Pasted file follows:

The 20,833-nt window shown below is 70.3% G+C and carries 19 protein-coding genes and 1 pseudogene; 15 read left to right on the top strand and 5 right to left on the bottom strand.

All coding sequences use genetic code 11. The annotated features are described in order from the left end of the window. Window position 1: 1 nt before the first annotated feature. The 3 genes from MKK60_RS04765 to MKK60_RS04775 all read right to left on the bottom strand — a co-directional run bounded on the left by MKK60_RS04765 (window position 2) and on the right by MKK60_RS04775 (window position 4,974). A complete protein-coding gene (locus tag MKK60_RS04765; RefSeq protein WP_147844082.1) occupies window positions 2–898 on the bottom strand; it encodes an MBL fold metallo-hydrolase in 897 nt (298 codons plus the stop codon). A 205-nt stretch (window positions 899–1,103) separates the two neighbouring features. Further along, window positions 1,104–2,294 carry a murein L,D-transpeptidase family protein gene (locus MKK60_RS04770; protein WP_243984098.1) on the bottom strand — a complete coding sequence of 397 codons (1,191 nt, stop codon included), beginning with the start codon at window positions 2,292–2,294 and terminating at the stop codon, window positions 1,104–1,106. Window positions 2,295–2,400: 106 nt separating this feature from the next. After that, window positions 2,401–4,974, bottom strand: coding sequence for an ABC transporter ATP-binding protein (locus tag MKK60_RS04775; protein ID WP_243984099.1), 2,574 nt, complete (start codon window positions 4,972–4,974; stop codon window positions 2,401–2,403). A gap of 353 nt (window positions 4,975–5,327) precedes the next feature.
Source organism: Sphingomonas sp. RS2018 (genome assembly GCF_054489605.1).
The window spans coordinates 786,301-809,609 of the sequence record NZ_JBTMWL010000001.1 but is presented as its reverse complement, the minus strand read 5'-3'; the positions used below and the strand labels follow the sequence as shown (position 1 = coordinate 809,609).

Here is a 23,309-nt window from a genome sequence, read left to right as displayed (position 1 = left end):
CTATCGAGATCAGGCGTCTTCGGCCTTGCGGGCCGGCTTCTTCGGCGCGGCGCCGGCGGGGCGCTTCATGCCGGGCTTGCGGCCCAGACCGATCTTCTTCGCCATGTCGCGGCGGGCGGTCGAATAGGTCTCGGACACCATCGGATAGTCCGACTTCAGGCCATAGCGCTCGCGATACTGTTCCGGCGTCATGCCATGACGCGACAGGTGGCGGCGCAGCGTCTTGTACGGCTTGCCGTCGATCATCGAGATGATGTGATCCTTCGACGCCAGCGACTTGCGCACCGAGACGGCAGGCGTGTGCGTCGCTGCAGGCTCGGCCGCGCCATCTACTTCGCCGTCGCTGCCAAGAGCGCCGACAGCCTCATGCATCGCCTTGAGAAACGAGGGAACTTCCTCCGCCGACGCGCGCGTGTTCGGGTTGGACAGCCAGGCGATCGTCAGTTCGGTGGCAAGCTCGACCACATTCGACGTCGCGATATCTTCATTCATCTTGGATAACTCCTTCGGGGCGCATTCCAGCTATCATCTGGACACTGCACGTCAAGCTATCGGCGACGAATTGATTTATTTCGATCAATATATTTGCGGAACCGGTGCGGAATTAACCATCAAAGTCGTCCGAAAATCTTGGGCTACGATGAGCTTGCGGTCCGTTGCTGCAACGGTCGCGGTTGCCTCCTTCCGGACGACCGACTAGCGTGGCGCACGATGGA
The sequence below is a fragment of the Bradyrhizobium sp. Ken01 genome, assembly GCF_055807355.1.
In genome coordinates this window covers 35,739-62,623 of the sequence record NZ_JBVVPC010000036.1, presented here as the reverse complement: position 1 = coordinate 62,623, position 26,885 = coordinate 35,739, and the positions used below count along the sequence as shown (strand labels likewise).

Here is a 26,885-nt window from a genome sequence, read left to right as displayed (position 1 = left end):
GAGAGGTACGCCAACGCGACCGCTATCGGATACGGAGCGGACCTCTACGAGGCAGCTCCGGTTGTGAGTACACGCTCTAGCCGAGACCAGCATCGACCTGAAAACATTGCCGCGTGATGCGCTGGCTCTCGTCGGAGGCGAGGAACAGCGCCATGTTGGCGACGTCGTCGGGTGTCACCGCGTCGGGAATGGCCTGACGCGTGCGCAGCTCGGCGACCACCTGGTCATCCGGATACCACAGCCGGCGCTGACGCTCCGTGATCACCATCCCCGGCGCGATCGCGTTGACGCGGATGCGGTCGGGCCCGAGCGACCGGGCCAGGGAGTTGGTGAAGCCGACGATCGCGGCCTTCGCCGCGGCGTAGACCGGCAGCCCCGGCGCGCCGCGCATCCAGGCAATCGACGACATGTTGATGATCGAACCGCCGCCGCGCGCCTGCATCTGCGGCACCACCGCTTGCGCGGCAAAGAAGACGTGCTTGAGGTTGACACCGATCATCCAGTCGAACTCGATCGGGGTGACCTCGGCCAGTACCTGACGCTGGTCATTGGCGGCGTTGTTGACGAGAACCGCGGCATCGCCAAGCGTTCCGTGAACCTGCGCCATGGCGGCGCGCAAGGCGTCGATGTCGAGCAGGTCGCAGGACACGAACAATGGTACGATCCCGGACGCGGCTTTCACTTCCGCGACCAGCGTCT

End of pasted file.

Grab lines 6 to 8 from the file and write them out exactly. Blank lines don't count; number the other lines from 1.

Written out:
CTATCGAGATCAGGCGTCTTCGGCCTTGCGGGCCGGCTTCTTCGGCGCGGCGCCGGCGGGGCGCTTCATGCCGGGCTTGCGGCCCAGACCGATCTTCTTCGCCATGTCGCGGCGGGCGGTCGAATAGGTCTCGGACACCATCGGATAGTCCGACTTCAGGCCATAGCGCTCGCGATACTGTTCCGGCGTCATGCCATGACGCGACAGGTGGCGGCGCAGCGTCTTGTACGGCTTGCCGTCGATCATCGAGATGATGTGATCCTTCGACGCCAGCGACTTGCGCACCGAGACGGCAGGCGTGTGCGTCGCTGCAGGCTCGGCCGCGCCATCTACTTCGCCGTCGCTGCCAAGAGCGCCGACAGCCTCATGCATCGCCTTGAGAAACGAGGGAACTTCCTCCGCCGACGCGCGCGTGTTCGGGTTGGACAGCCAGGCGATCGTCAGTTCGGTGGCAAGCTCGACCACATTCGACGTCGCGATATCTTCATTCATCTTGGATAACTCCTTCGGGGCGCATTCCAGCTATCATCTGGACACTGCACGTCAAGCTATCGGCGACGAATTGATTTATTTCGATCAATATATTTGCGGAACCGGTGCGGAATTAACCATCAAAGTCGTCCGAAAATCTTGGGCTACGATGAGCTTGCGGTCCGTTGCTGCAACGGTCGCGGTTGCCTCCTTCCGGACGACCGACTAGCGTGGCGCACGATGGA
The sequence below is a fragment of the Bradyrhizobium sp. Ken01 genome, assembly GCF_055807355.1.
In genome coordinates this window covers 35,739-62,623 of the sequence record NZ_JBVVPC010000036.1, presented here as the reverse complement: position 1 = coordinate 62,623, position 26,885 = coordinate 35,739, and the positions used below count along the sequence as shown (strand labels likewise).